Photo courtesy of Bucks.com If this works as well as everyone thinks it will, if Jabari Parker is the player and person everyone thinks he is, if he follows through on the old-school one-team loyalty goal he says he desires, then you can almost picture the future memories. You can conjure up a cold March Friday […]
If this works as well as everyone thinks it will, if Jabari Parker is the player and person everyone thinks he is, if he follows through on the old-school one-team loyalty goal he says he desires, then you can almost picture the future memories.
You can conjure up a cold March Friday night in 2019, a moment after Parker has just scored his 40th point. He looks to the courtside seats, where father Sonny sits, because the train ride from Chicago is an easy commute. He looks further up into the stands, and sees precious few empty seats, even up in the nosebleed ones, which don’t make noses bleed nearly as much as the old Bradley Center did.
Jabari Parker knows the role he played in getting this franchise turned around and this new arena built. He knows he had help from 7-footer Giannis Antetokounmpo and others in helping turn a laughingstock into a winner, which built enough momentum to convince a once-skeptical public to finance the final 20 percent of this $500 million facility, the heart of Milwaukee’s Downtown renaissance.
Now, Kohl’s Court is one of the NBA’s most intimidating battlegrounds, which is why a second 7-footer, free agent Joel Embiid, signed here, though it didn’t hurt knowing that the city’s hot concert scene would always include Miley Cyrus. So no, Parker didn’t hesitate in signing that max contract extension, and now the team owns the conference’s best record, and the Bucks appear poised to dethrone an aging LeBron James and the Heat come playoff time, thus putting Milwaukee in the NBA Finals for the first time since 1974. Kevin Durant’s Oklahoma City Thunder will surely be waiting there, putting two small markets on the biggest of NBA stages.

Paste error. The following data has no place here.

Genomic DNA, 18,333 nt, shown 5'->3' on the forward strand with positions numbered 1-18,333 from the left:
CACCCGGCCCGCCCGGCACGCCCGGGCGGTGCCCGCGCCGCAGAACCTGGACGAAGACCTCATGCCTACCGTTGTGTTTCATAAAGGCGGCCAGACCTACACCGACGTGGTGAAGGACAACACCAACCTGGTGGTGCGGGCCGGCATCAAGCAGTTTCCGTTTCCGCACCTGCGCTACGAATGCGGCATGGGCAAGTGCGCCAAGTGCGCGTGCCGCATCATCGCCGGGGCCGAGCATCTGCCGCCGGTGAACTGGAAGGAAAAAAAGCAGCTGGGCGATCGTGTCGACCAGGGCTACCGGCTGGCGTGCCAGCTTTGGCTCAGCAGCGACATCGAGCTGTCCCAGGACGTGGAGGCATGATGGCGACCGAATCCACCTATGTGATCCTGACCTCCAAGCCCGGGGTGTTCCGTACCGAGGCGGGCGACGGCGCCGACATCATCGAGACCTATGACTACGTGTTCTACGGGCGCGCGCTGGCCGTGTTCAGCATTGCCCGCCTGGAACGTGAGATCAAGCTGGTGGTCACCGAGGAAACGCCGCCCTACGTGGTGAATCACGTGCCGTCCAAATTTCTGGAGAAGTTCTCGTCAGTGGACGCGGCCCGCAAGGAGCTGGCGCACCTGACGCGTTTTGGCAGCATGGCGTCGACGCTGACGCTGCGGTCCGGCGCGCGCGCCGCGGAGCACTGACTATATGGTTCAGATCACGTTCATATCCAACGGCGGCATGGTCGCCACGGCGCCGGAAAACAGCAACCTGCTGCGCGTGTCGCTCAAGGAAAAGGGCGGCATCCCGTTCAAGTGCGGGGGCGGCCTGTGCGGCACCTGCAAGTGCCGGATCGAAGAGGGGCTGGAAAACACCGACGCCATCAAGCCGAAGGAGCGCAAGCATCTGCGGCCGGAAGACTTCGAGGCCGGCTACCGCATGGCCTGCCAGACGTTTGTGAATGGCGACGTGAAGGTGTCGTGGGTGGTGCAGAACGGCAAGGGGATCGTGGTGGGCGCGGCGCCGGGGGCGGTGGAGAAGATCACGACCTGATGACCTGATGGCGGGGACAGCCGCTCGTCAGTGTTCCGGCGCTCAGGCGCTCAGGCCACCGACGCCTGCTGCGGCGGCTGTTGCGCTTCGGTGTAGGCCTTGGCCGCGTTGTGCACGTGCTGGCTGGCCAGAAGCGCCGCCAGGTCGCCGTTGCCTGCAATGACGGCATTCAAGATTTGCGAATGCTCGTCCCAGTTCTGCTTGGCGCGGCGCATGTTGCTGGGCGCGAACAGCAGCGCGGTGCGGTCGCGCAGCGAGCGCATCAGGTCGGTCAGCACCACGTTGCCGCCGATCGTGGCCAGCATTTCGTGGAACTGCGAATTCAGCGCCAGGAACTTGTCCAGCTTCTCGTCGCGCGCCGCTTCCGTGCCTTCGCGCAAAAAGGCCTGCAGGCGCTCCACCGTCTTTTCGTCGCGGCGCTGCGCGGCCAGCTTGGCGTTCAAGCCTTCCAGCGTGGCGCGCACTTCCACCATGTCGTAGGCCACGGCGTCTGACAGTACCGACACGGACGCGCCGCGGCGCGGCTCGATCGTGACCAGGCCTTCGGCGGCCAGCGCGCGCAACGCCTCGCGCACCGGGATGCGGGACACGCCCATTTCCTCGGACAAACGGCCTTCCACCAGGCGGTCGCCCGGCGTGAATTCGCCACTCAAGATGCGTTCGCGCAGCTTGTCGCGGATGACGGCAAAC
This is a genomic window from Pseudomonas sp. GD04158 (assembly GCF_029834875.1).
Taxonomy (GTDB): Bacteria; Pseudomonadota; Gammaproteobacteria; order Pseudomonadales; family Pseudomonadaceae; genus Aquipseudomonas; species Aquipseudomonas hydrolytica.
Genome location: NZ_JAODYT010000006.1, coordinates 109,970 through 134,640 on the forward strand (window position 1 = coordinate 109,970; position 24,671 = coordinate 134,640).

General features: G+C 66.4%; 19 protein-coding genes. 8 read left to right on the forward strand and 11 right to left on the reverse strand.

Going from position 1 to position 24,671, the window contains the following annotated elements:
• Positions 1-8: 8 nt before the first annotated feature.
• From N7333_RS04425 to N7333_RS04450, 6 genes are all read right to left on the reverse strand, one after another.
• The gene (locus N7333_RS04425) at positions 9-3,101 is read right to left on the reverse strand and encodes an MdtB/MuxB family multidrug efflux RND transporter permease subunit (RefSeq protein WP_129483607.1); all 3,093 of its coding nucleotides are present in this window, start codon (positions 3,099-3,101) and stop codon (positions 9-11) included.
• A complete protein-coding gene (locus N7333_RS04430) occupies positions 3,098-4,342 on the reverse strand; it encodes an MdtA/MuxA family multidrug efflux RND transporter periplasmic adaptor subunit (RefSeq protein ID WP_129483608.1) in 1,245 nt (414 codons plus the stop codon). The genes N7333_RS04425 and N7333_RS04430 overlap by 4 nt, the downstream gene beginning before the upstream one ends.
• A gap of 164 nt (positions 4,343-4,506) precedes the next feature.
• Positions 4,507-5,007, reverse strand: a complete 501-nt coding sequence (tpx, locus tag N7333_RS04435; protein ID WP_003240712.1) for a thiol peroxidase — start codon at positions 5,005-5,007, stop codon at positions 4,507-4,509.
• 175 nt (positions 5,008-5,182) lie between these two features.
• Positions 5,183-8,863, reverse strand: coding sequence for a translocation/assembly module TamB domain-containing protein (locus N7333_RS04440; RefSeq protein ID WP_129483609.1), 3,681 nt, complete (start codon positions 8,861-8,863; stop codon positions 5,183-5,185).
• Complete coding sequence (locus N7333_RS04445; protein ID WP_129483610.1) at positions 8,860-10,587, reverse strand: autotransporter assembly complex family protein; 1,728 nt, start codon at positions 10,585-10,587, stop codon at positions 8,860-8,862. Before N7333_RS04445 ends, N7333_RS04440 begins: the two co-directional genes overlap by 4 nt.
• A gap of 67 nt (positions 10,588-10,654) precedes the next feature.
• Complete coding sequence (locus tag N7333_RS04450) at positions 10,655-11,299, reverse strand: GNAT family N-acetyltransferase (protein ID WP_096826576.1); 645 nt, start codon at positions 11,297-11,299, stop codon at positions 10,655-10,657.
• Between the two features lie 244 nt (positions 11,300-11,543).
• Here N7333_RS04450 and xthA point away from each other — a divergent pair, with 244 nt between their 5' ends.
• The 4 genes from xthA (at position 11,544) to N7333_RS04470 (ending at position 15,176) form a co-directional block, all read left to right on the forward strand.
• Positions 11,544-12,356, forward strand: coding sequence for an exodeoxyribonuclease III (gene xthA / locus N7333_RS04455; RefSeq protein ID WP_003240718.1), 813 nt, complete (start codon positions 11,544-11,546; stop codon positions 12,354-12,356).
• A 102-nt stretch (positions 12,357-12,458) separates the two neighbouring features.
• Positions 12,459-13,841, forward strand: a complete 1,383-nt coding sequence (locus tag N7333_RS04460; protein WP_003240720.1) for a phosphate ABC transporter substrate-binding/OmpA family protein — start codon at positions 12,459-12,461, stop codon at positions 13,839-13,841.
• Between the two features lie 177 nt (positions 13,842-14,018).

Yes, that future may be a long flight of fancy away, but it’s the one the Bucks are banking on. That’s the essence of the multiyear plan owners Wes Edens and Marc Lasry envision, and Parker is now one of the linchpins of it. It is oceans of pressure for someone who’s only 19 years old today, and it may be a bigger fantasy than Bucks fans have dared conceive lately, but that’s the fantasy of today’s Bucks reality.
In their new marketing campaign, including this slick commercial that merges history with hope, the Bucks implore fans to buy some tickets and “Own the Future.” But before they can own it, they first have to dream it.
Parker becomes the biggest name in that dream, though he initially seems to demur at the prospect. “I don’t think I’ll be the face of the program,” he said of his immediate Bucks stature Thursday night. “I just want to be somebody that plays along good guys and that’s willing to win.”
They are humble words, and the words Milwaukee fans will want to hear from a rookie. But the truth is, he’ll have to be quite a bit more.
He got this far by living up to his own dreams. Now, he must live up to everyone else’s, too.
There are future memories to be made.
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